This is the first in a series of four stories about fathers of children sponsored through Unbound. We’ll be posting these leading up to the celebration of Father’s Day on June 19. Click here to watch the companion video.
Read Marcelo’s story
By Regina Mburu, communications liaison for Unbound in Africa
Regina Mburu is based out of our Nairobi office. On one of her recent visits with Unbound sponsored members for stories and photographs, she experienced the natural ability of children to warm one’s spirit, even on a bad day. Read Regina’s reflection and let your heart be warmed by the very smiles that made her day.
Just like the dark clouds hanging over Nairobi on the cold, breezy morning, my heart was gloomy. I hadn’t been feeling well and wasn’t up for the photo shoot of Unbound sponsored children I had scheduled for that day. Little did I know that the experience would put a big smile on my face.
Headed into the school for students with special needs, I wasn’t sure what to expect and was concerned that the children may not want their pictures taken. But the moment I stepped in, my worry vanished. The children came happily running toward me with open arms. I felt a sudden warmth of love rush over me.
One little girl would not leave my side and held my hand tightly as we moved around the classroom. In her eyes, I could see genuine love, happiness and a warm spirit — all of it contagious. I had one of the most enjoyable photo shoots with these children that I’ve ever had. Their joy bubbled over and rubbed off on me, and I was left with blue skies in my heart.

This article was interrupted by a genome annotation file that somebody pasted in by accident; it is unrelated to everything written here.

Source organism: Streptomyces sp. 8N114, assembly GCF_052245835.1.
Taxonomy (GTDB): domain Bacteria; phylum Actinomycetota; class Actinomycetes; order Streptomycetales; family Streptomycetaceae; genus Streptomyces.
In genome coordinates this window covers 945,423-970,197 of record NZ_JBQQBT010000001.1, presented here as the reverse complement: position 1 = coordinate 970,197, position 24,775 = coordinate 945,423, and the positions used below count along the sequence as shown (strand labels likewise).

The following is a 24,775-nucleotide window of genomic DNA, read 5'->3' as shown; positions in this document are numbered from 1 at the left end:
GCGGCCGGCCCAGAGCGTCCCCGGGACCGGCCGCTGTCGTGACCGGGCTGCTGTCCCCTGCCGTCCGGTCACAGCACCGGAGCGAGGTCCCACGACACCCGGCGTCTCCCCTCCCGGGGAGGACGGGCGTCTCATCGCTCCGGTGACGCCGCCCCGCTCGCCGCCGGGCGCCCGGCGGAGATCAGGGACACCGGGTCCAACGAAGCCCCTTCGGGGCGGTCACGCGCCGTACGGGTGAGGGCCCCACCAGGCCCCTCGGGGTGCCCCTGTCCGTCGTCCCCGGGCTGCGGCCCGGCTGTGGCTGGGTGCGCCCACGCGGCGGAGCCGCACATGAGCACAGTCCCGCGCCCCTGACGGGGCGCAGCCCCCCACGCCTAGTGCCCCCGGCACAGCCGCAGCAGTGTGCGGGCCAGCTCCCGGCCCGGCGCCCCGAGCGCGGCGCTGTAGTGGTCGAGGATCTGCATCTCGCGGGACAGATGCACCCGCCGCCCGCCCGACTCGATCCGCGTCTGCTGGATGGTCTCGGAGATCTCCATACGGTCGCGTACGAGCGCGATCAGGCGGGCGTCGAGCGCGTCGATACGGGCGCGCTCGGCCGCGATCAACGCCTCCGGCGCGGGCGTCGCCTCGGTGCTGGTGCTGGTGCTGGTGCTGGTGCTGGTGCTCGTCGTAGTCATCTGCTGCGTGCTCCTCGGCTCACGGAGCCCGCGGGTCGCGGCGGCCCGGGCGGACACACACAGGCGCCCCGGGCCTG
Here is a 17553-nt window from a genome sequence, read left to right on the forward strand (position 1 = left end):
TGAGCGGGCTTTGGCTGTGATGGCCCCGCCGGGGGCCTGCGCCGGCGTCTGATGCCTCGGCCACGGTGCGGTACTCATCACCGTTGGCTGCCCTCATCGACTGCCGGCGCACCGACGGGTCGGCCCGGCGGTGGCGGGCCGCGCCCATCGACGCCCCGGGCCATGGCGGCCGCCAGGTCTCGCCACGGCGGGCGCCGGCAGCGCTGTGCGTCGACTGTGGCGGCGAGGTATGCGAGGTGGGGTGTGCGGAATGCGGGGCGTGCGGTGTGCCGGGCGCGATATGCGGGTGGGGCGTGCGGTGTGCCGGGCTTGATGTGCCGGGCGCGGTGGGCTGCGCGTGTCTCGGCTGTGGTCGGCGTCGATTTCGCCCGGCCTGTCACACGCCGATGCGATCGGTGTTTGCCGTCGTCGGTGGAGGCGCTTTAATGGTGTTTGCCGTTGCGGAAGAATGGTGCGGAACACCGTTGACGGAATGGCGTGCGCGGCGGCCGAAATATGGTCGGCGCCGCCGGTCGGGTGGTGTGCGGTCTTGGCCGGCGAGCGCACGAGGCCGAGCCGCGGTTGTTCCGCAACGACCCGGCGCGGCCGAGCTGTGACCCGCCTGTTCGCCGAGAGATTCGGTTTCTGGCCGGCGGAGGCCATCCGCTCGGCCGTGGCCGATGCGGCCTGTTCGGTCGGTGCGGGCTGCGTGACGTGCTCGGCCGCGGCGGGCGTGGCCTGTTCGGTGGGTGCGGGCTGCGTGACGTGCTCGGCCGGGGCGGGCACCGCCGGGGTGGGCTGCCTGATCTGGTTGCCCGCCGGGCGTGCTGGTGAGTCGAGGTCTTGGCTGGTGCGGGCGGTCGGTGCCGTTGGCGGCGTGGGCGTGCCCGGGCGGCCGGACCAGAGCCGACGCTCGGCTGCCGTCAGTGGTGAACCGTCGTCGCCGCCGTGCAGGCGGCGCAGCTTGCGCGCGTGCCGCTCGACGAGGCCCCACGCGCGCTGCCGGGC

Sponsored children Collins, Martin, Elizabeth, Florence and Caroline in Nairobi, Kenya, eagerly display their schoolwork.
Caroline, Peter, Stephen and Elizabeth in Nairobi, Kenya, take a break from their studies for a photo.
Bring more smiles to kids like these. Sponsor today.
Carlos Lopez has seen his life transform from humble roots to a bright future.
With the help and encouragement he received from Unbound and his longtime sponsor, today Carlos serves as a legal adviser for Unbound’s Hermano Pedro program, supporting the very community that that helped him grow up. He recently completed law school.
An Unbound sponsor stands just outside a bamboo door of a small dwelling in a village in the central Philippines. She has traveled thousands of miles to be there after months of anticipation. Her sponsored child and his parents wait just inside the small house, smiling their welcome.
Feeling excited and nervous, the sponsor steps through the door and into the home, somehow knowing that her world is about to be forever changed.
On Dec. 8, Pope Francis stood outside an ancient set of doors in St. Peter’s Basilica, surrounded by hundreds of people. Performing a ritual dating back to the 14th century, the pope solemnly pushed the ornate doors open and walked through, officially inaugurating the Holy Year of Mercy.
By Henry Flores, director of the communications center in El Salvador
The more I learn about people living in poverty, the more I discover how expensive it is to be poor and how their fragile personal economy forces them to face high costs of living and social prejudice.
We all know that the less you earn the more expensive getting credit becomes. You have to pay more in interest for being a “risk” to the creditor, as earning less makes you a higher risk to default on your loan.